Finishing Touches

After the last coat of paint dries, you can add decals, racing stripes or paint designs on the car. You can also glue on pieces of toys, like toy soldiers, car parts and so on. It's a good idea to use a final clear coat of paint if you are using racing stripes or decals. Paint the clear after the extra items have been added to the car.

Adding Wheels and Axles

You are now ready to add wheels and axles to your pinewood derby car. First, you should lubricate the car and wheels with graphite.

Graphite First we want to reduce the friction between the wheel hub and the car block. Sand the area around each axle slot with 400 to 1000 grit sand paper until smooth. Pour a small amount of graphite on a clean sheet of paper. Grind the end of a pencil eraser in the graphite (you can also use a Q-tip). Then apply the graphite to the car body by grinding the eraser into the area around each axle slot as show above. Add until the area is saturated with graphite.

Add Graphite To WheelsNext are the wheels. Add more graphite to the sheet of paper if needed then rub the wheel hub into the graphite until you have a shiny ring of graphite around the wheel hub.




Add graphite to wheel outer bore

Rub the Q-tip in the graphite then rub on the wheel outer bore until the area around the bore is shiny.






Next you want to work as much graphite into the wheel bore as possible. 

Clean wheels with pipe cleaner1. Clean the wheel bore (hole). Run a clean pipe cleaner through the hole several times. Do this for each wheel. When done, Sprinkle some graphite on the pipe cleaner and run it through each wheel several times adding graphite often.

Add graphite to the wheels2. Stack the wheels on top of each other.


3. Plug the bottom wheel hole with your finger then pour a few puffs of graphite into the top hole.



Coat inside of wheels with graphite 4. Plug the top wheel hole with your thumb then sake the wheels several times.


5. Pour any loose graphite out of the wheel holes.


spin the wheelAdd Graphite to wheelInsert axle in wheel6. Insert an axle part way into a wheel. Pour a few puffs of graphite into the other end of the wheel. Slowly push the axle up through the hole while shaking and turning the wheel to work as much graphite as possible between the wheel and axle.


Add Graphite to wheel7. After the axle has been pushed all the way through the wheel, work more graphite between the wheel and axle by pouring more graphite between the wheel and axle, moving the axle up and down and spinning and taping the wheel.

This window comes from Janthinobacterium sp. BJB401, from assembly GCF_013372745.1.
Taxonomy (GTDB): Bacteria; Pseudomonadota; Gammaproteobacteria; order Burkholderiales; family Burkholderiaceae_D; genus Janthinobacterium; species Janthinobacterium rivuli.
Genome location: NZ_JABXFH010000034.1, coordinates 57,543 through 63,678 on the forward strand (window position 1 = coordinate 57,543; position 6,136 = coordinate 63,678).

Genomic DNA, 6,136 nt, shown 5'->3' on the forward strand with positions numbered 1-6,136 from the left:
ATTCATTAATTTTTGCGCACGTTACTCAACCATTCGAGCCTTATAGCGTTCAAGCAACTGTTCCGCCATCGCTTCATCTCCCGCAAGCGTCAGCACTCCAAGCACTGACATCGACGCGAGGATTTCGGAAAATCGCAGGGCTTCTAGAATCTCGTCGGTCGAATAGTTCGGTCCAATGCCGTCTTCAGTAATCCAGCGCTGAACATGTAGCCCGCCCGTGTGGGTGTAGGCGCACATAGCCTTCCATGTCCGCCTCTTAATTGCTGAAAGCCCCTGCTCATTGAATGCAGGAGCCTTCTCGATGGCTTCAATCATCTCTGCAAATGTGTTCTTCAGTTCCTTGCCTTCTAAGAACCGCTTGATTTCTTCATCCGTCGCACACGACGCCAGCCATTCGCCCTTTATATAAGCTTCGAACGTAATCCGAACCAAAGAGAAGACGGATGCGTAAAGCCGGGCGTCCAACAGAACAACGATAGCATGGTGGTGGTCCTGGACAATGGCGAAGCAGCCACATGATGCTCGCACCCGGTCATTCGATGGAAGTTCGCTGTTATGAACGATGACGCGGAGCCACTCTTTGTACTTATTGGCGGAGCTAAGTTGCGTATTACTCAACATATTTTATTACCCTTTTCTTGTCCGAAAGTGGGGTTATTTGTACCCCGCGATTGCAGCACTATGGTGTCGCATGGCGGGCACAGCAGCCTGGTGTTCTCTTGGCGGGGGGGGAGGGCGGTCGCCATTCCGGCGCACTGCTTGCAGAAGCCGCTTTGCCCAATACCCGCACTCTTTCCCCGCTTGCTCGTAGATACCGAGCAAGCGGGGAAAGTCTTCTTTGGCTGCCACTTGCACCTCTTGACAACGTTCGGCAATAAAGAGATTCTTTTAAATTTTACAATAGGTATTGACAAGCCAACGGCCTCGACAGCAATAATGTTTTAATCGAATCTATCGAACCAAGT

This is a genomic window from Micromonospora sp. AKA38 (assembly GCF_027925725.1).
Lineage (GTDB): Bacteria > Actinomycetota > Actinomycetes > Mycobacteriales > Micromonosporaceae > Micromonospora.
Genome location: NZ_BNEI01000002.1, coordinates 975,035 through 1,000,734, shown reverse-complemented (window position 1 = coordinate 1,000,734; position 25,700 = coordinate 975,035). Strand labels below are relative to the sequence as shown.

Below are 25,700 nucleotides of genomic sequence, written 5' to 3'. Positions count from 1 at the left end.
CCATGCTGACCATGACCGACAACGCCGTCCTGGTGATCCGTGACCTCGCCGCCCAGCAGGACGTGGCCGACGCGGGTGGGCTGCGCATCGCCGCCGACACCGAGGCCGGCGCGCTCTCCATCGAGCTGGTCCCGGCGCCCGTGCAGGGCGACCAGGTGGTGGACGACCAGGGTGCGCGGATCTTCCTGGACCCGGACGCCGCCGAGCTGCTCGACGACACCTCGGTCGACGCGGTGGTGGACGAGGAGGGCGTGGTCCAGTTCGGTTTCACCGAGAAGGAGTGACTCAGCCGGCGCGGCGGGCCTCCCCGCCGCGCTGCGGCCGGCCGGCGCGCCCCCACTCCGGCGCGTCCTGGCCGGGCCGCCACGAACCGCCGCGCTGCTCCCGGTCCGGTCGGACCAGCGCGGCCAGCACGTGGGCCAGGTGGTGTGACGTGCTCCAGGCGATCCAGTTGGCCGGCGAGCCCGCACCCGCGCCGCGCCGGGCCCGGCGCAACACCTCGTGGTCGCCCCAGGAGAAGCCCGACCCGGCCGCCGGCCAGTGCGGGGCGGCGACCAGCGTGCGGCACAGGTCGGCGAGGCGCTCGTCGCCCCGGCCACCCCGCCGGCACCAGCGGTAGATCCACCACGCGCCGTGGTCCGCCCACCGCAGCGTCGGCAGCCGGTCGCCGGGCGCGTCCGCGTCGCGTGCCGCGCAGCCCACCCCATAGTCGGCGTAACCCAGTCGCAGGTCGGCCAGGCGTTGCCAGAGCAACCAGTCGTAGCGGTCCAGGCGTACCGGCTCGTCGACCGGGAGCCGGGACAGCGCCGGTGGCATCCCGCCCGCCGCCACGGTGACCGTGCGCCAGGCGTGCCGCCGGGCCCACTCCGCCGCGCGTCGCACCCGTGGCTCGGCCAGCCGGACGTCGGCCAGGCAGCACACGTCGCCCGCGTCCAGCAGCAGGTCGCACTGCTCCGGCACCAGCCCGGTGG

Wheel on Axle Installer BaseMount the wheels on the car. The axles should be inserted as high in the slot as possible and should go straight in perpendicular to the block. Push the axle in until there is a credit card thickness gap between the wheel and block.  Install the axles the right way with our Axle Installer.

When all four wheels are on the car, push the car forward on a flat surface. It should roll within two inches of straight for a three foot run. If the car doesn't roll straight, one of the wheels is pulling the car to the side. Remove one of the front wheels. Roll the car again. If it rolls straight then you know that the removed wheel is causing the problem.

by Dave Murry

Pinewood Derby Speed SecretsThis completes the basic cub scouts pinewood derby car building steps. You can find more detailed car building instructions in the books that we offer.

 

 

 

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Hey guys I would like to say your product is great. We used your block and axles and won the pack 131 nationals for 2005 and we used your oil. Your product's are great and we will be back. Thanks guys you made my son's day. pack 131 champion
We bought your products and he got 1st place and set a track record.   again, thank you 
chris and matthew
I just had to say thank you for the quick turnaround on my order. I ordered late Friday and imagine my surprise when I came in the office this morning after being out yesterday to discover the car was already delivered.  Fantastic job!  Thank you. Kathy C
I wanted to thank you for your prompt service, great products and winning tips.  My son Joshua, a first grader and a first time racer, placed second last night in his Cub Scout Pack's pinewood derby race.  He was so proud when his name was called and he received his trophy.  I placed my order online, received your products in just a few days and then scoured your website for tips on how Joshua and I could build a fast car.  You've got it down!
Thanks again,
Rob and Joshua
I just wanted to send you a quick email to say thank you for your web site. I volunteer with a boy scout troop here in New England. Currently we are somewhat snowed in from the storm we are getting so we are working on a project about what makes pinewood derby cars work. Your site had some great stuff that I was able to share with the kids. Just wanted to say thanks for all the help!
Jack S.
Used your Ultra Lite wheels and polished axles - And the results....
1st place in speed girls grade 3/4 group
Fastest car in all girls groups.
Fastest car over all boys entries.
Set new track record.
So, we are off to regionals in two weeks.
James P.